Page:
LA Tech's undersized Trent Taylor receiving oversized attention

Seventeen catches are a good season for some receivers. Seventeen catches were a remarkable day for Louisiana Tech’s Trent Taylor.

The Bulldogs’ undersized, “overcompetitive” slot receiver caught 17 passes for 210 yards and two touchdowns in last week’s 38-34 loss to Middle Tennessee. (Catch all 17 of his receptions in the video above.)

[caption id="attachment_3237" align="alignright" width="150"] SATURDAY ON ASN: UTEP at La Tech, 7 p.m. ET (click logo for local listings and live stream link)[/caption]

“I felt like I caught a lot,” Taylor said this week. “Into the second half, I knew it was a big number. I didn’t know it was 17. That’s a lot. Seventeen, that was big-time to hear after the game. I didn’t know I caught that many.”

Taylor, a 5-8, 183-pound senior, turns heads, and not just those of flummoxed defensive backs. He was first-team All-Conference USA last year after catching 99 passes for 1,282 yards, numbers that he’s on pace to surpass.

He leads the nation in touchdown catches (7) and is third in receiving yards (632), catches per game (10.8) and yards per game (158). He is second in LA Tech history in career touchdown catches (27) and just the fourth player to surpass 3,000 career receiving yards. He is tied for fifth in career receptions (234).

Texas Tech coach Kliff Kingsbury sought out Taylor after the Red Raiders’ 59-45 win, a game in which Taylor caught seven passes for 166 yards and two touchdowns.

“I told him I played with (Wes) Welker, and I see a lot of the same things in him,” Kingsbury told reporters afterward. “He’s a hard guy to cover. He’s quick, he’s tough. You watch him block. So when you see a player like that, you’ve got to let them know that you appreciate what he’s about.”

Taylor’s performance versus Middle Tennessee was part of a huge aerial display. LA Tech quarterback Ryan Higgins threw for 504 yards and three touchdowns. The Bulldogs’ first play from scrimmage was a 22-yard catch by Taylor, and he took off from there. Eleven of his 17 receptions were either for a first down or touchdown.

“I think our coaches do a good job of finding opportunities for us on any given day,” Taylor said. “You don’t really know going into a game what kind of day you’re going to have. It kind of depends on the flow of the game. …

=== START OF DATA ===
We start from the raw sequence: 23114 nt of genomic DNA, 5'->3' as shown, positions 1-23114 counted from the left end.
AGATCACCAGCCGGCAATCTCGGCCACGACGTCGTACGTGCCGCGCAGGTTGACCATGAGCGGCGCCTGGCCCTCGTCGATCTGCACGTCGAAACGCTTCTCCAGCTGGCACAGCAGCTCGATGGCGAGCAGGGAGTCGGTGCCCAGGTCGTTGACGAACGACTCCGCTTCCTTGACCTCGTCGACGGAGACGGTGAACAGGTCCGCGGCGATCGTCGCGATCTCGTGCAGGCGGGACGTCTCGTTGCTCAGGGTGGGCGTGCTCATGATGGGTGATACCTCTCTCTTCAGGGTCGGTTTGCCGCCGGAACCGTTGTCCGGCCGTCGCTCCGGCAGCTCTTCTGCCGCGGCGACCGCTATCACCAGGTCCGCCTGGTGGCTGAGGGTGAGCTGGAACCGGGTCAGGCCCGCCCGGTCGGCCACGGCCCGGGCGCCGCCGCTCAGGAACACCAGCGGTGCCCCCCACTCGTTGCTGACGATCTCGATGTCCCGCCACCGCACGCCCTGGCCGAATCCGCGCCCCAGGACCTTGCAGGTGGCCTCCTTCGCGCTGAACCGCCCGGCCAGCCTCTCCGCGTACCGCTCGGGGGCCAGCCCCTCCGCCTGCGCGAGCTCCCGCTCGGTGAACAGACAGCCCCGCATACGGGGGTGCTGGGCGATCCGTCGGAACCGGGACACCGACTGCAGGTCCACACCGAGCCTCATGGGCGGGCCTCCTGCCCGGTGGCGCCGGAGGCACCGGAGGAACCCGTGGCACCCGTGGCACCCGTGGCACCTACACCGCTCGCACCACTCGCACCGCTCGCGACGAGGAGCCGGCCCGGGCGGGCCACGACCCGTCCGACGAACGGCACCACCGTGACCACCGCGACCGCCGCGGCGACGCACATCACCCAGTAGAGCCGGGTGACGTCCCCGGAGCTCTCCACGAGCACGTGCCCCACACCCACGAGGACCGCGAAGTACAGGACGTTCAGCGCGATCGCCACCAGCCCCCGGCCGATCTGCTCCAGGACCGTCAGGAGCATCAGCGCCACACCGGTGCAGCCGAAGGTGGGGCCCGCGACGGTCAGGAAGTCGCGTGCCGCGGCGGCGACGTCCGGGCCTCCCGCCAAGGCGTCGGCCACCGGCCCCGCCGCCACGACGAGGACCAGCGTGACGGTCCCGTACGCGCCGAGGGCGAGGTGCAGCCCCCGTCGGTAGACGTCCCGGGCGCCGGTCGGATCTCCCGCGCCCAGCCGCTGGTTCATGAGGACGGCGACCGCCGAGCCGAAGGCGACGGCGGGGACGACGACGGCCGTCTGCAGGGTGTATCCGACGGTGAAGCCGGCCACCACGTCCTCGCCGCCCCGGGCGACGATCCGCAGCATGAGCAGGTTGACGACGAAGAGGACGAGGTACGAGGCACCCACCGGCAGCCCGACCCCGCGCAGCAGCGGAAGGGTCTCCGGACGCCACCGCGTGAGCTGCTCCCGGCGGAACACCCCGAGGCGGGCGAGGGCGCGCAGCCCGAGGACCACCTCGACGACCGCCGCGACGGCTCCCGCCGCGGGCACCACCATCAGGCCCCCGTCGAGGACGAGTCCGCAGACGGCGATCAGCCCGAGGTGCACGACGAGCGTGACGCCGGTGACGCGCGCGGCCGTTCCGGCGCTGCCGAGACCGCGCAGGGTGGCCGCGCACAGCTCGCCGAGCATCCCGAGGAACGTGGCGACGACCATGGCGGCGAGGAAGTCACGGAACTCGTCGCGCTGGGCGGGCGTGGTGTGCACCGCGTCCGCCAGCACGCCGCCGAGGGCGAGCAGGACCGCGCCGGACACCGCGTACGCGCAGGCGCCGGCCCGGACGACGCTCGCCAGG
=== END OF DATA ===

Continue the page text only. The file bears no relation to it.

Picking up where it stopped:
“Our coaches have put in some good plays here lately that allowed me to get open. There are a couple of option routes that give me a two-way (choice), depending on what the defense is. Ryan does a great job of finding the holes in the defense. Knowing how to read defenses, I think is the biggest thing in being able to get a bunch of catches like that.”

Louisiana Tech offensive coordinator and wide receivers coach Todd Fitch said that Taylor combines exceptional quickness and footwork with football smarts and a relentless work ethic.

“Some people are called overachievers,” Fitch said. “He’s an over-competitor. He’s a highly, highly competitive guy. Most really good football players, or athletes in any field you want to name, are highly competitive, and I think that’s his first trait. He hates to lose. He always takes his individual battles seriously.”

Taylor said that no single play stood out for him Saturday. Even his two touchdown catches — one versus man-to-man coverage, one against zone coverage — were simple products of reading the defense.

The Bulldogs’ loss muted his individual performance, as they squandered a 20-point lead in a game they led for more than three quarters and fell to 1-3. They must improve as they prepare to face UTEP on Saturday (7 p.m. on ASN), and their productive wide receiver willingly shoulders that task.

“There’s always room to improve, but I don’t think it’s really about me,” Taylor said. “As a leader, you’ve got to learn how to get the offense going, as a whole. Get everybody out there in complete focus and get everybody executing to the best of their ability. I take that responsibility seriously as a leader on the team. That’s one of the main things I really try to focus on, to make sure everybody is doing their job, as well.”

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